Ed. note: There are many misunderstandings about delegation in the church office and I love it that Gayle starts out this article with sharing what it is not. We so often make the mistakes of believing these misconceptions and it keeps us from getting all the work done that needs to be done. Read her advice and learn to delegate with joy.
In church offices there are very often more tasks to do than hands to do them. As the ministry assistant you may see every job as yours alone. But, no matter how sincere the effort, so doing is seldom the best use of your time. Whenever you perform work that someone else could do, you are keeping yourself from the very important responsibilities that only you can do. One good way to multiply your time is through delegation.
Successful delegation involves more than assigning tasks. Success actually starts with the mindset of the person doing the delegating. It is essential to understand delegation is not:
• shirking your own responsibilities
• dumping unwanted work on another
• abdicating accountability
• taking advantage of anyone
Today’s wise supervisors recognize delegation as an indispensable management skill that allows assistants to balance the many demands of ministry with a realistic assessment of what can be done personally. Alleffective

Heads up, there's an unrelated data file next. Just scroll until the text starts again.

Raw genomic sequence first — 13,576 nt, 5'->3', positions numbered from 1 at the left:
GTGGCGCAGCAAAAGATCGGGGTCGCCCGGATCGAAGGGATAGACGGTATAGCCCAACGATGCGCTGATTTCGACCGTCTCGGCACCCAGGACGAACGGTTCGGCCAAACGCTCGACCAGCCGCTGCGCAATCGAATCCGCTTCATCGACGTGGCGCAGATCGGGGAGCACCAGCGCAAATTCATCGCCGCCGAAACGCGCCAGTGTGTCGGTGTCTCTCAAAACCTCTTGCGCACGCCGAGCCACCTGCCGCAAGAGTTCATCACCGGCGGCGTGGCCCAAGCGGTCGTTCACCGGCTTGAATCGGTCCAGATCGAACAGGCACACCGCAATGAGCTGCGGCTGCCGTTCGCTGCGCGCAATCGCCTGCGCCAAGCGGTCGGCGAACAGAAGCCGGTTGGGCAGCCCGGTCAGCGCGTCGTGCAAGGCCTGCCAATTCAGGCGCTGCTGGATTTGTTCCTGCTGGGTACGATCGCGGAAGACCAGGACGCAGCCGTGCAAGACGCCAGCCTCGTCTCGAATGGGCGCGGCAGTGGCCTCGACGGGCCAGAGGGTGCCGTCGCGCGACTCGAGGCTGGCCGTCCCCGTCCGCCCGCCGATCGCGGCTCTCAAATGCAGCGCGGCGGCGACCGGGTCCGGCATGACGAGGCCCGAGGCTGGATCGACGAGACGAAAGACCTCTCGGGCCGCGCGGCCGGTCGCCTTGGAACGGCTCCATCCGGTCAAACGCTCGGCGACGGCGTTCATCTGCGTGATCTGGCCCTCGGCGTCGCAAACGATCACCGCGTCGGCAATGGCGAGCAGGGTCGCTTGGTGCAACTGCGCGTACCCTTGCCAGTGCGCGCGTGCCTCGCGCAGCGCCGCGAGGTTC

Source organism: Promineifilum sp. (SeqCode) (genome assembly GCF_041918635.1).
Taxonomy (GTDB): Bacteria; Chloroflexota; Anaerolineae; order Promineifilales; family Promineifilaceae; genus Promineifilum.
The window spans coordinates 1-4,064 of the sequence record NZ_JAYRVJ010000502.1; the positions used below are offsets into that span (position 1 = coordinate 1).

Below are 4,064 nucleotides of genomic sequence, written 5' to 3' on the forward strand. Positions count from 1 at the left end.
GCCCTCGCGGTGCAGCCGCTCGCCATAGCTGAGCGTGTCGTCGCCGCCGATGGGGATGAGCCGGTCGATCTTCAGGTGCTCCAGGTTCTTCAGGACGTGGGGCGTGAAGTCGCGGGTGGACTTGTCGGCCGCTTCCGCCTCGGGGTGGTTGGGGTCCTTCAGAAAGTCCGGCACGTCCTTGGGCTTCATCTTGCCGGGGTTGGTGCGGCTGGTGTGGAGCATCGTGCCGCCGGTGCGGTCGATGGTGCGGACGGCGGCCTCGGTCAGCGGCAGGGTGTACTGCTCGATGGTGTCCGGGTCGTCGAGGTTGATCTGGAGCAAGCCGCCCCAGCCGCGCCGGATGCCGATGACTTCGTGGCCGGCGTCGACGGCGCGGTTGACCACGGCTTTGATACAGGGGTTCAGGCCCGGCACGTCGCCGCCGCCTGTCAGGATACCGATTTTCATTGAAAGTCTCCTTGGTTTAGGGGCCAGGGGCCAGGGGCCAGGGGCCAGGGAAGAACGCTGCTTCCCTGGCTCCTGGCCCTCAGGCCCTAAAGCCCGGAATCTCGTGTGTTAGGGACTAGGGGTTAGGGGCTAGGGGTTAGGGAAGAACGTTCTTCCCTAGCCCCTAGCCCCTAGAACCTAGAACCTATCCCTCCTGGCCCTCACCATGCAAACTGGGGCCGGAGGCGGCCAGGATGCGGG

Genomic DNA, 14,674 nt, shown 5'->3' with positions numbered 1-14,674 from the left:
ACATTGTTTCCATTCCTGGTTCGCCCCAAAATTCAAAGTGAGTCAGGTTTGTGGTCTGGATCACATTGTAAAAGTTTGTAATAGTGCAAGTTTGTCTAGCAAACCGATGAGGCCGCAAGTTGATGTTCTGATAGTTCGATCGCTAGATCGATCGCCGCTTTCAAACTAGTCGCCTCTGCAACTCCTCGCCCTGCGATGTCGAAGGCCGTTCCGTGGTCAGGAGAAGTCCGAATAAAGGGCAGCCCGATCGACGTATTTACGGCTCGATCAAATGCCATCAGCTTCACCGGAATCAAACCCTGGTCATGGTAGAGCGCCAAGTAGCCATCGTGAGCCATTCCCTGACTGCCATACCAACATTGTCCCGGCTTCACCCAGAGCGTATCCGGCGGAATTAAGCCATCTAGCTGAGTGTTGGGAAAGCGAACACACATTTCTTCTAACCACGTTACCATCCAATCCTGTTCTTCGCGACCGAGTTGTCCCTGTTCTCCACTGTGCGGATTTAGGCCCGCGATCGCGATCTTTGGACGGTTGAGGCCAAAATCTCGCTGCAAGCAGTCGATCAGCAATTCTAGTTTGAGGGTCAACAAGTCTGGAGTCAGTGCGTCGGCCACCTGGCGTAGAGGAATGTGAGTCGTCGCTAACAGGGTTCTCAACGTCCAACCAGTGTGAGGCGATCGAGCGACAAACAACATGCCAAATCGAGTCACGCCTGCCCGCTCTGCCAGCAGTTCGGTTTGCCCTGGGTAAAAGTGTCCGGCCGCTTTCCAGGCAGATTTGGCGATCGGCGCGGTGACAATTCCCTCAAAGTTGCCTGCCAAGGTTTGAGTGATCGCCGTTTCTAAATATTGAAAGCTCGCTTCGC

• Delegate? Who to?
If you are the office manager and supervise assistants, most often you delegate to them. If you are an assistant, volunteers are a good choice. Actually, recruits is a better word—you want to choose your helpers.
• Be clear about your goals.
The process begins by writing down very specifically what the job is, deadlines involved, and any necessary instructions. I hear you thinking, “I could do the job myself in the time it takes to do that.” If that is truly the case and this is a one-time task, go ahead and do it yourself. Otherwise, follow through and invest a little time now to save big time later.
• Choose personnel carefully.
Issuing a blanket announcement for volunteers is not the best idea. It may take more time (that again!) but it is better to match the tasks you have in mind with specific people suited for those tasks. Everyone can do something, but not everyone can do everything.
Many churches distribute annual talent surveys. Members indicate interests and skills they are willing to share. Surveys are a great tool to use when considering who might do what.
• Give adequate instruction.
The amount of guidance necessary varies with the task, but short written directions are advisable for all but the most basic. Even for simple jobs, give a demonstration and leave a sample of what the finished product should look like. Folding a brochure correctly is second nature for you; it may not be for your willing helper.
• Assign authority.
While you as supervisor are ultimately accountable, as much as possible let the recruit “own” the job and have the authority to manage it. On complex jobs where multiple volunteers have areas of authority, plan to avoid gaps or overlaps. The idea is to retain your position as leader while demonstrating your respect for the efforts of others and your trust in their abilities.
To go to Part Two, CLICK HERE
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